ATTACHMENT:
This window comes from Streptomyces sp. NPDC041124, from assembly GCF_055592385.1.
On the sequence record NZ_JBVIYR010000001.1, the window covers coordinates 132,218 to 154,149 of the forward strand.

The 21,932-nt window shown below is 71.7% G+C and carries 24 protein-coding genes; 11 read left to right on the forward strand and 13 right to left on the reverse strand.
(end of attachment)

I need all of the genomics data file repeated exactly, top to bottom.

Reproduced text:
This window comes from Streptomyces sp. NPDC041124, from assembly GCF_055592385.1.
On the sequence record NZ_JBVIYR010000001.1, the window covers coordinates 132,218 to 154,149 of the forward strand.

The 21,932-nt window shown below is 71.7% G+C and carries 24 protein-coding genes; 11 read left to right on the forward strand and 13 right to left on the reverse strand.